For us in the UK, the stuff is mainly associated with fairgrounds.
But for most people worldwide, it’s no doubt a lingering (and pleasant) nostalgic memory from your carefree days of childhood.
That means it often turns up in pop culture. The Stone Roses’ (Song For My) Sugar Spun Sister is a clear nod to candy floss.
This early demo of the song from 1986 features a clear reference to it! However, those bits of the lyrics were removed for the band’s eponymous debut album.
These days, candy floss isn’t really in the news much. It’s almost never on the frontpage of The New York Times, for example; “Cotton Candy is the Shizz!” Or something.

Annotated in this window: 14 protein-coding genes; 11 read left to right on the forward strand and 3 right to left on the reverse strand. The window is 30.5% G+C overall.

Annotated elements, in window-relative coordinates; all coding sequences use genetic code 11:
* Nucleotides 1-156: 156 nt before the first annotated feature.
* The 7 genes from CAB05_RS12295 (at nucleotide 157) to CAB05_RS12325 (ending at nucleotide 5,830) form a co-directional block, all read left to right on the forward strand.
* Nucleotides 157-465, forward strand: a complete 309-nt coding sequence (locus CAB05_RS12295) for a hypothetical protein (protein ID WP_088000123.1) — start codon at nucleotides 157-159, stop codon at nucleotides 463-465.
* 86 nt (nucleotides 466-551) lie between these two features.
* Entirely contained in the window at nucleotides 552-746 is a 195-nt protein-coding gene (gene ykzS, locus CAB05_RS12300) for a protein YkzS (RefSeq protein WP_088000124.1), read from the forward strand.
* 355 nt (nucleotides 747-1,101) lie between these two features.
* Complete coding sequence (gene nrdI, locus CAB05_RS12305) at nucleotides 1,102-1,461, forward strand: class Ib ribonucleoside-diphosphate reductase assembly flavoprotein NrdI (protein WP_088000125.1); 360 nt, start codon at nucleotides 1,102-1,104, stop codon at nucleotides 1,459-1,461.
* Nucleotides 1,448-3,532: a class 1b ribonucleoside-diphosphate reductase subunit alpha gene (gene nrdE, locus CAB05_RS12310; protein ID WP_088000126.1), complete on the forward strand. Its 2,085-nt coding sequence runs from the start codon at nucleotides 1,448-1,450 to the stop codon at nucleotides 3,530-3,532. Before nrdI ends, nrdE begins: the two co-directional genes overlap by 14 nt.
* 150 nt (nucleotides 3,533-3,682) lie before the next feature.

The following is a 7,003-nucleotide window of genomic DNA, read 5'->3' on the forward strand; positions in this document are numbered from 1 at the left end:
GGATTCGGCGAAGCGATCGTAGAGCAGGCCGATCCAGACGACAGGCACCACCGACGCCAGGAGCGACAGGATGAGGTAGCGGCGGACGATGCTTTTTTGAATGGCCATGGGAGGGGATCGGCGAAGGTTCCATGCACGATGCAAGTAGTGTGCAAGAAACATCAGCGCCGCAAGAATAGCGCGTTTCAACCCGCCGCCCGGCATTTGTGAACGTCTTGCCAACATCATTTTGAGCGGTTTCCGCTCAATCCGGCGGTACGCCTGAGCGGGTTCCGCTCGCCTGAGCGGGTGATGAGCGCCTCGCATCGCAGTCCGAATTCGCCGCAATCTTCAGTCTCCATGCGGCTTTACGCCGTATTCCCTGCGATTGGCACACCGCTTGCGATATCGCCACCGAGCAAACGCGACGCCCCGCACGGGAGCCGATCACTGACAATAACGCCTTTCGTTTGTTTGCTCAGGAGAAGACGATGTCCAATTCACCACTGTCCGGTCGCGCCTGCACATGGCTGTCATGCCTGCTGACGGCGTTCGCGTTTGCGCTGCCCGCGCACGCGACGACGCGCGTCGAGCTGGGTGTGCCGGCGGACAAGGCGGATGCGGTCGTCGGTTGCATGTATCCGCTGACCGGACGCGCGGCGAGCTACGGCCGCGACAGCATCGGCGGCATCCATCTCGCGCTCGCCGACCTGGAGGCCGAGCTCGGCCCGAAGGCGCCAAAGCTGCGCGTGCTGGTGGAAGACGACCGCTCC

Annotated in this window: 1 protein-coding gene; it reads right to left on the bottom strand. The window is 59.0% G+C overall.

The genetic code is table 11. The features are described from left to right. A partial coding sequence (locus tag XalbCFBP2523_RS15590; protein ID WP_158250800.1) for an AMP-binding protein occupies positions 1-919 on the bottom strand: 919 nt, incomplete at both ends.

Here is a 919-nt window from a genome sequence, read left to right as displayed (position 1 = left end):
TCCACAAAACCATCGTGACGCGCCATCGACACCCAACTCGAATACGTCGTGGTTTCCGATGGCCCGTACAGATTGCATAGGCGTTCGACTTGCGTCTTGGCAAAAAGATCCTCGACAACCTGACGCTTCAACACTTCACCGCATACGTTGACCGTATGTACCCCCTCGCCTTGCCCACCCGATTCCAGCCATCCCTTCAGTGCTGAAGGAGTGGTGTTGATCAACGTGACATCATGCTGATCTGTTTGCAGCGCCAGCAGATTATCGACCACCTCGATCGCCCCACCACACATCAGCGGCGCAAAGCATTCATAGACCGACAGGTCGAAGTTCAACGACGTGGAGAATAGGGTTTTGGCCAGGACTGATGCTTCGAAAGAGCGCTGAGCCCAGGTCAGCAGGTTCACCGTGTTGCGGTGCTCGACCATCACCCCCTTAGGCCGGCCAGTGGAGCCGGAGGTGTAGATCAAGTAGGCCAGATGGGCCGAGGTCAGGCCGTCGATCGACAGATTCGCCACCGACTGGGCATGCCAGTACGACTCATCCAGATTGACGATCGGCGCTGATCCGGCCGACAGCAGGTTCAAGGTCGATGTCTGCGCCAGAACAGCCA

Or maybe this is just a sign we’re not kids anymore and don’t hang around fairgrounds as much, when candy floss used to delight us so.
We doff our caps to its sugary, pink badness.
To be fair, cotton candy isn’t too horrendous on a health front. You’re much better off giving your kids this stuff over a can of fizzy drink.
One big batch of candy floss contains about one tablespoon of sugar. Whereas a can of fizzy packs some 18-22 tablespoons.
How Do Candy Floss Machines Work?
Cotton candy machines have a spinning head in the centre of the contraption. That thing holds the sugar, which is often coloured before being added to the machine.
And the big old rim contains heaters—the sugar leaves the spinning head gradually through tiny holes by centrifugal force. That creates a kind of molten candy (see the documentary Fire of Love for something totally unconnected).